Bacon From Acorns is now LifeCraft.

“…the unexamined life is not worth living.”
Socrates in The Apology by Plato

These words of Socrates are notoriously provocative. Perhaps they should provoke us.

One implication of course is that an examined life is indeed worth living. But just what is an examined life? Presumably it is a life in which asking questions has a central place.

I sometimes say to my students that there are no bad questions. But to tell the truth, I say that because I know the people in my classroom, and my statement is more an expression of hope.

I think there are bad questions, and also bad reasons to ask questions. At the heart of a well-examined life are good questions, that are asked for good reasons.

The other day I was speaking to a young man who said to me in a rather serious tone, “I really like to think about things.” In context, it was clear that he meant something like this: “Already in my young life I’ve seen that there are deep things at stake, and I realize that I’d better attend to them because life is serious; and it takes effort to figure things out.”

It is heartening to see this in a young man. There are significant forces at work, both within us and around us, that militate against our living a recollected and examined life. We are probably not asking certain questions, including about our own life, that really should be asked. One of the first objects of examination should be just what we need to do in order to establish habits of good examination. Then we can set about discerning what questions to ask. And how and where to seek answers.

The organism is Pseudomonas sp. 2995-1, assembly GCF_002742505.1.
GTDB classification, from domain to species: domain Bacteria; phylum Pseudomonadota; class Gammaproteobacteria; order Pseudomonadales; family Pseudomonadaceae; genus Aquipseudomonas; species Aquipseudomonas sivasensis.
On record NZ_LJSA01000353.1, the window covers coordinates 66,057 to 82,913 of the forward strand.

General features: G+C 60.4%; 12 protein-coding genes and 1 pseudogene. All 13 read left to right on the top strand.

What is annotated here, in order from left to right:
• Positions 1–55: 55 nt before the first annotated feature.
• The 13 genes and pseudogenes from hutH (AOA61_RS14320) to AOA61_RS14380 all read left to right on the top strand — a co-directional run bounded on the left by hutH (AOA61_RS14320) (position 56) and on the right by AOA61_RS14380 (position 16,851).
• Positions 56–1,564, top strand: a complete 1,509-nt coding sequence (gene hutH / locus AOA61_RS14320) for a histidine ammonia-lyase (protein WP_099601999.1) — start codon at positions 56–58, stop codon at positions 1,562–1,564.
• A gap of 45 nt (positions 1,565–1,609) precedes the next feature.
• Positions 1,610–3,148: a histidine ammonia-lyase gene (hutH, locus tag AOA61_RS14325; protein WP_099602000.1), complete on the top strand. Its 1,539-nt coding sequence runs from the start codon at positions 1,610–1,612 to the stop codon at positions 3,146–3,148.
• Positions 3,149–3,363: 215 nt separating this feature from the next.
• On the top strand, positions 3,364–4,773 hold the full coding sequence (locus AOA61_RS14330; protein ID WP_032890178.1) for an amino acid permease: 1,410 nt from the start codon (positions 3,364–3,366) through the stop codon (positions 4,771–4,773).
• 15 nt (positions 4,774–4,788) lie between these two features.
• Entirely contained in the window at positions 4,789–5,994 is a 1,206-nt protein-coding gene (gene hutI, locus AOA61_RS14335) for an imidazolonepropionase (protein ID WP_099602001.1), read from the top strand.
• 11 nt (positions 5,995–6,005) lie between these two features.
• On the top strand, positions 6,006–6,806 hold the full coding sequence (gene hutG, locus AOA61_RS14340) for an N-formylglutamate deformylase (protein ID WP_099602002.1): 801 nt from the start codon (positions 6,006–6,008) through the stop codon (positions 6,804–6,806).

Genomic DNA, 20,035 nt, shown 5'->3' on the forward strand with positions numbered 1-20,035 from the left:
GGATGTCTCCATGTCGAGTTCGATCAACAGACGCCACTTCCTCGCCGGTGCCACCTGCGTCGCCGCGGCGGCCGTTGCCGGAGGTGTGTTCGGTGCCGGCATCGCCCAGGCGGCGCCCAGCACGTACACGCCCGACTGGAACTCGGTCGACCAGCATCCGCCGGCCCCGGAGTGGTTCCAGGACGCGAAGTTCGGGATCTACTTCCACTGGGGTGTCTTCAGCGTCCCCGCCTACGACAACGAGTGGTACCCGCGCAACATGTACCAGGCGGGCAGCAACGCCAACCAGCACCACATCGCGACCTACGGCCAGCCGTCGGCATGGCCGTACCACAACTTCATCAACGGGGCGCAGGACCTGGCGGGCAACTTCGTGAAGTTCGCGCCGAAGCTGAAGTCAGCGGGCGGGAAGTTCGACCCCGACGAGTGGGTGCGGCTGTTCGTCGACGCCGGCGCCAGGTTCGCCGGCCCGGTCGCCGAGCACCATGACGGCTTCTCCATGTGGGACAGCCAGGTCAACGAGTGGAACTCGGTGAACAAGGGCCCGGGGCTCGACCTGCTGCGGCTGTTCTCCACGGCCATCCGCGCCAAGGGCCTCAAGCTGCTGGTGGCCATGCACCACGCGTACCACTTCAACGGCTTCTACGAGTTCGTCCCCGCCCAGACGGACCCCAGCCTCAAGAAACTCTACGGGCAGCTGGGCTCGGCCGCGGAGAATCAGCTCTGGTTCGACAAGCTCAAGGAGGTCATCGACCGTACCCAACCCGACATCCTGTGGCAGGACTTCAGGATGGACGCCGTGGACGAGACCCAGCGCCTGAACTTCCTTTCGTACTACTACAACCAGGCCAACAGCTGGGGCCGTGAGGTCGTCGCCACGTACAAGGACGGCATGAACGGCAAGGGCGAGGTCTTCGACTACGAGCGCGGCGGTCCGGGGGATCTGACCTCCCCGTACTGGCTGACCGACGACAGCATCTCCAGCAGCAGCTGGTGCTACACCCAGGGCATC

A husband sometimes find himself asking, “Why does my wife insist on acting like that?” This need not necessarily be a bad question. But in comparison with: “Do my actions elicit the very thing that I find so hurtful?” the first question might well be a bad question.

Some of the best questions might have answers which we would rather not consider. Learning to live an examined life entails, at least in part, learning to ask hard questions, and to reckon with answers we did not expect.

Plato (427-347 B.C.), a student of Socrates, and teacher of Aristotle, is considered one of the greatest philosophers of all time. The Apology is his account of the trial of Socrates, at which he was present.

Image: A fisherman.

YOU MAY ALSO LIKE:
Corona Quarantine: A New Chance to be a Father

Corona Quarantine: A New Chance to be a Father

“Let me live here ever; So rare a wonder’d father and a wise Makes this place Paradise.” Shakespeare, The Tempest *Video below: 4 Tips for Men at Home* Our current situation is unprecedented in the last century, perhaps more, in several ways. It is an utterly unique...

read more
Overcoming Fear

Overcoming Fear

“Courage: in all circumstances the ability to judge rightly about the nature and extent of dangers.” “For instance, when Homer makes Odysseus strike himself on the chest, and ‘call his heart to order,’ saying: ‘Prudence my heart, you have put up with fouler than...

read more
Corona Crisis: A Life Opportunity

Corona Crisis: A Life Opportunity

“It was considered unpatriotic to hoard food.” It really struck me when my mother shared this memory from when she was a child during World War II. The war was an occasion for real soul-searching. Who am I, anyway? How is my life intertwined with that of others? How...

read more

Pin It on Pinterest